On January 27, 2017, the White House handed down an Executive Order suspending entry into the United States, as well as issuance of visas, for individuals “from countries of particular concern.” The Order also directs the implementation of additional screening mechanisms for all foreign national travelers to the United States. Organizations that employ foreign national workers should be cognizant of the Order and its impact on the ability of their foreign national workers to travel to the United States and obtain a visa.
Uncertain Times for Foreign National Workers
Though the Executive Order, titled “Protecting the Nation From Foreign Terrorist Entry Into the United States,” is wide-ranging, its most controversial part is the suspension of the admission of, and issuance of visas to, foreign nationals “from countries of particular concern” for at least 90 days. These designated countries currently include Iran, Iraq, Libya, Somalia, Sudan, Syria and Yemen, but the Order raises the possibility of adding others later.
The reach of this Executive Order is unclear, as it does not define precisely the affected class of people or what it means to be a national or alien “from” one of those countries. Pending clarification, U.S. visa holders and U.S. lawful permanent residents (or “green card” holders) who are current citizens of, who hold a passport from, or who were born in the designated countries should refrain from traveling to the United States, or from leaving the United States if they wish to return. Customs and Border Protection has clarified that dual nationals of the designated countries who seek to enter the United States from a country not on the list will be processed for entry based on the nationality of their passport or travel document.
On January 29, 2017, Secretary of Homeland Security John Kelly issued a statement that the Executive Order applies to U.S. lawful permanent residents “from” the designated countries but that they may enter the United States on a case-by-case basis. On February 1, 2017, a District Court enjoined enforcement of the Executive Order against those who have been approved for permanent residence.
Based on experience to date, it is expected that inconsistent determinations may be made as to the ability of travelers to board U.S.-bound aircraft or to be admitted to the United States; enforcement of the Order has varied from place to place. Arriving individuals should expect additional screening at the airport.
Anticipate Processing and Travel Delays
The Visa Interview Waiver Program allows foreign nationals who meet eligibility requirements and who are applying to renew a temporary visa to request a waiver of an in-person interview at a U.S. consulate or embassy. The program will be suspended under this Order to the extent permitted by statute. The suspension will slow the consular processing times for all U.S. visas. Foreign national workers planning on traveling outside the United States who will apply for a U.S. visa at a consulate abroad should plan for additional travel time due to expected long consular delays. Additionally, organizations should plan for the continuation of business operations in the event of lengthy absences caused by the visa issuing process.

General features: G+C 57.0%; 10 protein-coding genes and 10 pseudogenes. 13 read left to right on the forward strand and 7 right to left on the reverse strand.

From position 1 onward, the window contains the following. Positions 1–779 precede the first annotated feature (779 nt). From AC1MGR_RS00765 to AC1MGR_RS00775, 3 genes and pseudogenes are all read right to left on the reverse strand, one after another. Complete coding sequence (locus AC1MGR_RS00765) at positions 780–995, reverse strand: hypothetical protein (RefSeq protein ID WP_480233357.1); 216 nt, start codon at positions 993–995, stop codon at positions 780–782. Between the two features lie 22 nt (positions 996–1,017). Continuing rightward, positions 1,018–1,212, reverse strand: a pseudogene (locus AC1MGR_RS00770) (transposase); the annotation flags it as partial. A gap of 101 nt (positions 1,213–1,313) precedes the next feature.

The Executive Order also calls for the implementation of a program to identify individuals who seek to enter the United States on a fraudulent basis with the intent to cause harm or who are at a risk of causing harm after admission to the United States; the expedited completion and implementation of the biometric entry-exit system for all travelers to the United States; and the review of all visa reciprocity agreements with foreign countries to ensure U.S. nationals are treated equally.
Certain news media are reporting that the adjudication of immigration benefits by U.S. Citizenship and Immigration Services or other agencies has been suspended for people “from” the affected countries. While no confirmation of this claim has been received, employers should be aware of the possibility.
What This Means to You
The parameters of the Executive Order are as yet unclear, and its implementation has been marked by continuing confusion. However, organizations that have sponsored employees for work authorization or permanent residence should be aware of the Executive Order’s known and potential ramifications for their current workforces. Foreign national employees “from” the designated countries who are currently outside of the United States may not be permitted to return, even if they are lawful permanent U.S. residents. It is possible those who are currently in the United States may not be eligible for an extension of work authorization, change in immigration status or any other immigration benefit. All foreign national employees who travel between the United States and a foreign country should be prepared for long delays and possible lengthy secondary detention at airports upon arrival in the United States.
While the Executive Order is currently being challenged in federal court, and several injunctions of limited scope have been issued, the Executive Order is still in place and is being enforced to the extent possible.
We will provide updates as we learn more about implementation of the Executive Order. This situation is highly fluid and dynamic, and employers should check with counsel to confirm current guidance. If you have questions about immigration or how the Executive Order could affect your organization, please contact Toni Blackwood or Kelli Stout of Husch Blackwell’s Immigration team.